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Jim hates services. Religion is so Neanderthal, and anyway it's just old people at his Gram's synagogue. They sing prayers in their raspy old-people voices while Jim listens to the music he's smuggled in. The best part's the challah, and even that gets stale. Often literally.

His gram always gives him these looks when he sneaks in his pad or falls asleep on the pew. He wishes she'd stop. He gets that he's a disappointment – people should stop acting like it's a surprise.

Once he'd read the Old Testament just for a laugh and spent the next Friday night grilling the rabbi. His gram hadn't known how to look at him after that.

Still, the synagogue's a place where no one expects much from him. He could almost like it, curled up in the back of the room with his pad on a muggy Saturday morning. Maybe if Mom were there, up-front somewhere, humoring Gram. Jim knows his mother has a life, but he'd really like to be a part of it.


He tries not to fight with Gram because she tries not to fight with him. But once she'd whispered to him something about the song they were singing.

“See, this part is saying that if God had only drowned our oppressors, and not given us help to survive in the desert, it would have been enough. That's the song's name, dayenu, it would have been enough-”

Jim cuts her off. “Wait, I know this one. God, like, smites all those other people's kids, so then they chase the Jews out, then he splits the sea and everything, but then they're stuck in the desert, right? For forty years? With their dinky matzah? You're telling me if he'd just left them there like that to starve they'd have been grateful?”

“The song is about recognizing the good things that you have – ”

“No. They would have starved and died in the desert, you're telling me they should have been grateful for that?”

He'd left.

Just run right out of there.

See, Jim isn't so good at being grateful, because fuck gratitude. Like, he could be a starving child on an outer-world, or his mom and his gram could be dead too, or both his legs could be broken and he could be, dunno, blind – and if he were he wouldn't be grateful either. Yeah, it could be worse. Is that supposed to make him grateful?


Statistically, Jim is pretty damn lucky. Nine people survived Tarsus, out of the four thousand Kodos selected to die. That's a 0.225% chance right there, if you calculate it out.

After the rescue, people keep telling Jim that he's alive. Like he doesn't know. First they are amazed. Later they are resentful. He is alive – he is a miracle. Why doesn't he shape up?

Because, Jim thinks, ducking a punch, it's not enough just to survive.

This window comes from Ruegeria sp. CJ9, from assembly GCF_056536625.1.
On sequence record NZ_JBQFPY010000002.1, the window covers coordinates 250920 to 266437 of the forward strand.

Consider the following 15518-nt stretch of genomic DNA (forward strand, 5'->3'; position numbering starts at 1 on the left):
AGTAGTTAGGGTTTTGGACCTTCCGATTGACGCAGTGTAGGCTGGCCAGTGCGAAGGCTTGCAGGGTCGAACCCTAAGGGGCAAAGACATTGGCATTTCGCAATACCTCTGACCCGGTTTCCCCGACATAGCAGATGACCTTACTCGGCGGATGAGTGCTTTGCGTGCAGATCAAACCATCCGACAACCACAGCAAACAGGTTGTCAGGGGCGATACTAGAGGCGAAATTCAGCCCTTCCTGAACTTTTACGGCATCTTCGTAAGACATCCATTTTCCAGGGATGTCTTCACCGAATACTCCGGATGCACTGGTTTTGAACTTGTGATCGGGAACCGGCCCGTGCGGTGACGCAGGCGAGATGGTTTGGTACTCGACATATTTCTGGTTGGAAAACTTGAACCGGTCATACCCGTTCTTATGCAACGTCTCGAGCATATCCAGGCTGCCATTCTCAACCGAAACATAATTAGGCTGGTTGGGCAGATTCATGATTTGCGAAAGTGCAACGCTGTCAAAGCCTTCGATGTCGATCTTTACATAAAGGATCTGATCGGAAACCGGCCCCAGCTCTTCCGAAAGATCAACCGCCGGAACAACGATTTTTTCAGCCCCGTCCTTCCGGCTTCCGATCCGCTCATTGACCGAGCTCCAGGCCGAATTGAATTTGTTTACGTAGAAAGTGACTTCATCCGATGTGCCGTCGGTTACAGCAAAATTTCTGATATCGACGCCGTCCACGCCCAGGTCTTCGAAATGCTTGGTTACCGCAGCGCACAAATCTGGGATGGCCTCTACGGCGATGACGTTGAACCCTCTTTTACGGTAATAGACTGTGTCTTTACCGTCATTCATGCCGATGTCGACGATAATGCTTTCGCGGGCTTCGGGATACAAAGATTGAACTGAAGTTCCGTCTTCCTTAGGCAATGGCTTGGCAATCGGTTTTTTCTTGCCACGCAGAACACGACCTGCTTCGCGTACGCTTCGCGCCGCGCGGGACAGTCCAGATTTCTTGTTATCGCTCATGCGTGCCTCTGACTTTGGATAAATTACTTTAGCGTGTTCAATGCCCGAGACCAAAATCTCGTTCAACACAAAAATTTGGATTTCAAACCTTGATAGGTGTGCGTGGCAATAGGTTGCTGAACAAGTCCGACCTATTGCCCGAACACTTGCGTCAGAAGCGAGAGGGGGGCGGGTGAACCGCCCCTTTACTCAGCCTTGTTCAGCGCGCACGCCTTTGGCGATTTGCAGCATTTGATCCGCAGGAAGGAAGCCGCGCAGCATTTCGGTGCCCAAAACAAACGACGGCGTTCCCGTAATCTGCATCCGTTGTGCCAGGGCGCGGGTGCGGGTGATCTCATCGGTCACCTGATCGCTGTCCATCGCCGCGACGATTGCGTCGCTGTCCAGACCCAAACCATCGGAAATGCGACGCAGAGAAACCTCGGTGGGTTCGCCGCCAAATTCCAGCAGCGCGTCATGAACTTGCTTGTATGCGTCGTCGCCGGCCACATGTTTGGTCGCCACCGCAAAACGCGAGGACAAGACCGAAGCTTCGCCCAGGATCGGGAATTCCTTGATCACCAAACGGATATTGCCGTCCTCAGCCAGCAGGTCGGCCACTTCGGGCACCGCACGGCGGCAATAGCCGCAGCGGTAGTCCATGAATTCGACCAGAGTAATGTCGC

It's not enough.

When he was younger, he'd always had a vague feeling that the world would make more sense when he'd grown up. It had worked for Sam. But he's spent twenty years surviving and the only thing he has more of is lost time.

When Pike rolls in with his dare, Jim wonders if this is it, his last chance for the world to mean anything.

So he tries. He works harder than he's ever worked before, and works even harder to look like he's not trying. Soon he'll be up there with the glory and magnificence of space and shit and just maybe there'll be some clarity one night, looking out at the view screen – maybe he'll see the whole universe laid out, and understand why he's in it. 


He sort of saves the world. He's sort of a hero. People he doesn't know come up to him and want to shake his hand, not for who his father was, but for what he did.

This ship they've given him, she's the most beautiful in the fleet. And this is the part that makes him feel like bacteria, would have throw himself out an airlock on half a whim, brave an erupting volcano – it's still not enough


“What are you grateful for?” Jim says. He knows he is drunk. He knows Spock is only sitting with him because he doesn't want him to do anything stupid.

Spock's reply is quick. “My survival.”

Jim's is quicker still – mouth moving faster than his mind. “Don't be.”

“Why not,” Spock says, his voice cold.

Jim tries to draw some sense out of his feelings. “I mean – don't be content with that. Someone like you is worth more than that to the world. More than just being alive.”

He peers at Spock anxiously, to see if Spock's understood. The idea of someone as brilliant as Spock being grateful just to live makes him feel wrong and itchy inside – it's the universe that should be grateful Spock's in it.

Spock gets very still. “You,” he says, and then falters. He's looking right at Jim, with eyes that are dark and very beautiful – Jim could spend a lifetime studying the universe that lies behind them. “Your existence has made the world a brighter place.”


So the thing is – the exhilarating, terrifying thing is – if Jim died tomorrow, but he'd known Spock, it would be enough.


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